Wednesday, August 26, 2009

Of course it has been hell on your family, you moron

Louisville Mens Basketball Coach Rick Pitino is lucky to have a job, period. Were it not for the low standards and overwhelming emphasis on winning no matter what, no decent school would have kept him on for the upcoming season. That is not to say that he couldn't have signed on somewhere else in a few years and gone back to coaching. No, it's the lack of accountability for what he did that stings here. He's paid no price, other than a personal one, and, of course, he's complaining about that in the media:
Louisville coach Rick Pitino said Wednesday a sex scandal involving a woman accused of trying to extort him has been "pure hell" for his family, and that the airing of her claims made him angry enough to speak out against his lawyer's advice.

Pitino spoke at a hastily called news conference hours after Louisville police released audio and video recordings of phone calls and an interview with Karen Cunagin Sypher, the woman at the heart of the scandal. Pitino has told police that he had sex with her six years ago.

Sypher claims in the interview that Pitino sexually assaulted her. Prosecutors did not pursue charges against Pitino, and Sypher is now accused of trying to extort millions from the coach. She has pleaded not guilty to federal charges of extortion and lying to the FBI.

The coach lashed out at the media for again reporting on her accusations by airing clips of the interviews Wednesday.

"Everything that's been printed, everything that's been reported, everything that's been breaking in the news on the day Ted Kennedy died is 100 percent a lie, a lie," Pitino said. "All of this has been a lie, a total fabrication of the truth."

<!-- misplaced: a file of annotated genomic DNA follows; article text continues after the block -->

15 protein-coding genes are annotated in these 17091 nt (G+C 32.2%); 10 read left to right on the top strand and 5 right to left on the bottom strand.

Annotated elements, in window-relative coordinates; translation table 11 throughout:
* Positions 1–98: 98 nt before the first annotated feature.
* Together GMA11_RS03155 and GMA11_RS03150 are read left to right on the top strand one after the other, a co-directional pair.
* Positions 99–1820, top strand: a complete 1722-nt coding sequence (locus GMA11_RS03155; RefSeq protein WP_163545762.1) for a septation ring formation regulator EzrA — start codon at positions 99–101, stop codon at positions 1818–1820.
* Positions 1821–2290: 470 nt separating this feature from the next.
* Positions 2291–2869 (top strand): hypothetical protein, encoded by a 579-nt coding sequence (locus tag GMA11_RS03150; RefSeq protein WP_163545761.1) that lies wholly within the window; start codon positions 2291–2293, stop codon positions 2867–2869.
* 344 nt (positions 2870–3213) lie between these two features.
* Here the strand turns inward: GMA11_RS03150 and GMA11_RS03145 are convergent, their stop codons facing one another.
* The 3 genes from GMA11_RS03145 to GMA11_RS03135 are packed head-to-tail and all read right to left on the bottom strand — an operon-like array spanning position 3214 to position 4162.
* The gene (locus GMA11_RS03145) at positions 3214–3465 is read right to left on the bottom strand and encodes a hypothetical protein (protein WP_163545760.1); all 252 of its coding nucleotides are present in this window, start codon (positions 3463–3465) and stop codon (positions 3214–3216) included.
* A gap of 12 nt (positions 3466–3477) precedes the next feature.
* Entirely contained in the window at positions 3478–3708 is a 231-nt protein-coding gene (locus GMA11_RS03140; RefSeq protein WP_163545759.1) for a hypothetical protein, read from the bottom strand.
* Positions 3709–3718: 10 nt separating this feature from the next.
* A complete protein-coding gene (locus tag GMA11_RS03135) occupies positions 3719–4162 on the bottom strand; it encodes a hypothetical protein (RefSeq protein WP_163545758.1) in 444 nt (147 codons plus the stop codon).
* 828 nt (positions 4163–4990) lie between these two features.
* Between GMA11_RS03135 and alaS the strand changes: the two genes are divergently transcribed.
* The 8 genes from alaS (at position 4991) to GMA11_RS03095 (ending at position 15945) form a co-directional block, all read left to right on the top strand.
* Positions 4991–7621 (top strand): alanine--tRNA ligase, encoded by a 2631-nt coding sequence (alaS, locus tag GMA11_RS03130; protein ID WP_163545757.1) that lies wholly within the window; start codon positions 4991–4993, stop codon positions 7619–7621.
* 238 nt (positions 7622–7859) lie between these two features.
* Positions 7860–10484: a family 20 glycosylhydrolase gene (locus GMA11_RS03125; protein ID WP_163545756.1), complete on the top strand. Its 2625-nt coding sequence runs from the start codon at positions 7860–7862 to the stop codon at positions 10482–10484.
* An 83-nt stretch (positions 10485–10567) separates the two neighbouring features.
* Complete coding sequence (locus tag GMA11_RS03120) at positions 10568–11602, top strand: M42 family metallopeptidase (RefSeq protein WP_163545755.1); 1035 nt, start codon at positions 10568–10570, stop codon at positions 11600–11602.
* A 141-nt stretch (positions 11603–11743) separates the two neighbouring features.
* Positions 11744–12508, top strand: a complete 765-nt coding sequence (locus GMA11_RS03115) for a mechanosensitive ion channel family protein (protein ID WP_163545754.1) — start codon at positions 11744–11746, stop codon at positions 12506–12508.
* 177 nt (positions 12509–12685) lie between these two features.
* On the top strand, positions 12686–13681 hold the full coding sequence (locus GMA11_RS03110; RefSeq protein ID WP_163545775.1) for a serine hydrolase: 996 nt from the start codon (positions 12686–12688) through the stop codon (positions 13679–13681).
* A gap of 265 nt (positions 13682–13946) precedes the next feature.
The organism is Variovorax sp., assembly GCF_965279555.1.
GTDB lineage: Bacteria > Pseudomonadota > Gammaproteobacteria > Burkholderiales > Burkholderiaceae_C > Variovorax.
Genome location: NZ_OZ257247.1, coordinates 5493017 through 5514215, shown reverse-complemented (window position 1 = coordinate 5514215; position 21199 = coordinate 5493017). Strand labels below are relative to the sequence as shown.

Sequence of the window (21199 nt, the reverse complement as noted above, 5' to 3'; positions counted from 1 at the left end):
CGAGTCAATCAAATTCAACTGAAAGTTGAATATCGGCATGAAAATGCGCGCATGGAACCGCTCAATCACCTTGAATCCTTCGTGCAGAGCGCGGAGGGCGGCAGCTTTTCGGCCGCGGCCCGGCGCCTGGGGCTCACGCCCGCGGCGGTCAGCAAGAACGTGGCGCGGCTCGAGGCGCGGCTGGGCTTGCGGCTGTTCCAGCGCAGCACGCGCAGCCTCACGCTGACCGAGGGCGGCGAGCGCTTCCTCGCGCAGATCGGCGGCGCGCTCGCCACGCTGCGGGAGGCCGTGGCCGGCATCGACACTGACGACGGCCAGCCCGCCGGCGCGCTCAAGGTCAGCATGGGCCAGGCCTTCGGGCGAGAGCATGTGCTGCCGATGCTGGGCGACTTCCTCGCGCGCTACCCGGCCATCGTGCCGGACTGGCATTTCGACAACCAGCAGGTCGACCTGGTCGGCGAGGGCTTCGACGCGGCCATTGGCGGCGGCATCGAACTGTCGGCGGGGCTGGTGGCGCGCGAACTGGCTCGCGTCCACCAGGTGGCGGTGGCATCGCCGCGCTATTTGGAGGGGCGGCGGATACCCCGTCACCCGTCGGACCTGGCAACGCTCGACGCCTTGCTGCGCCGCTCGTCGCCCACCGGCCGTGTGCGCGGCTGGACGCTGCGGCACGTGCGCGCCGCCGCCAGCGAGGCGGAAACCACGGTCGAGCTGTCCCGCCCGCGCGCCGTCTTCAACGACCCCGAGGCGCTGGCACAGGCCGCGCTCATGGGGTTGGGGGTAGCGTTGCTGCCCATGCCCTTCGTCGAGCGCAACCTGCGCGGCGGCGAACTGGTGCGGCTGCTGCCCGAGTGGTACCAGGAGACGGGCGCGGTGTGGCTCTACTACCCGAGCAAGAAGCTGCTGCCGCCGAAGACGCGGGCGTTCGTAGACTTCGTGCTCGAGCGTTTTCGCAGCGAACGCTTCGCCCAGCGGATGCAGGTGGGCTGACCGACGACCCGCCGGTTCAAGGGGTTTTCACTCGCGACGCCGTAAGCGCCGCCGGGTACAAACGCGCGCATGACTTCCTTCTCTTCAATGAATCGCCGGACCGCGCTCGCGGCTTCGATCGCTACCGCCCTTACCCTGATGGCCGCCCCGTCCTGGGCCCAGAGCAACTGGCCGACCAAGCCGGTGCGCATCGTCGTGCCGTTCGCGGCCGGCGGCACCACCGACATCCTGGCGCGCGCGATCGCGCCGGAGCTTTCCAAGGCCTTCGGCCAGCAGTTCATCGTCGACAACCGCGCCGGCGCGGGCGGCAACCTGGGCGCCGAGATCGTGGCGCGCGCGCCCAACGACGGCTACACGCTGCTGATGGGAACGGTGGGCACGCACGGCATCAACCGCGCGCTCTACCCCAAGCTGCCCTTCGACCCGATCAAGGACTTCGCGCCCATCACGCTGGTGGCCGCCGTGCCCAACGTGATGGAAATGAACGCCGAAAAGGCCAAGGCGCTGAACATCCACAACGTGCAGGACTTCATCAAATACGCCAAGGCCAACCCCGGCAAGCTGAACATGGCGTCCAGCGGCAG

The married father of five, who's also a devout Roman Catholic, said the scandal has taken a heavy toll on his wife and family.

"It has been pure hell for her and my family," he said.

"I admitted to you I made a mistake, and believe me I will suffer for that mistake," he added.

If you're contrite and attempting to rehabilitate your image, you do not lash out at the media. You roll over and take it and try to behave in a humble way.

Not so with Pitino. This is becoming a farce. He isn't sorry about anything, other than the fact that his image has taken a hit. He's not the choirboy. He's like any other middle-aged man in America who has sex in public with someone who is not his wife and then has to pay hush money to in order to keep from being held accountable for his lapse in judgement.

It's also very, very clear that when you're the head coach, you get preferential treatment:
In an interview with police that was not taped but was summarized in a police report, Pitino said the encounter with Sypher was consensual. Police spokeswoman Alicia Smiley said Pitino's interview wasn't taped because his attorney accompanied him to the interview.

Why not? Is it because he was simply being asked questions and wasn't suspected of anything? Because I will bet you anything you want to bet that it was favoritism and it was designed to try to keep him from being held accountable or liable in a civil suit of some kind. When the police start treating lawyered up VIPs different from the rest of us, it means something is afoot. Good for Pitino--he was able to bring his lawyer to an untaped, friendly conversation with the police when he wasn't suspected of anything. People of means, they get all the special breaks. It certainly could be an innocent questioning procedure, now could it?

If I'm having any kind of conversation with the police and with my lawyer present, I think I'd want to have it taped, provided I was innocent. I think I would want to have that record of the proceedings in order to keep from being accused of something I didn't do, especially if I was innocent. Now, given all that, how innocent is Pitino, when you get right down to it? Why bring a lawyer and then why not tape it? Weird.

Is it asking too much for the NCAA to do something here? Perhaps gagging Pitino would violate his right to free speech. It's not like someone should keep him from speaking out--it's just that, every time he does, he reminds people of why Louisville should have fired him in the first place. He does not get that his public stance right now should be one of relief and humility, not defiance and anger at the media for simply doing their job.

If the NCAA can go after assistant coaches for minor recruiting violations as if the Republic is about to fall, perhaps they can look into how a big-time coach runs his affairs while professing to be a role model and an educator and a shaper of young men's character.

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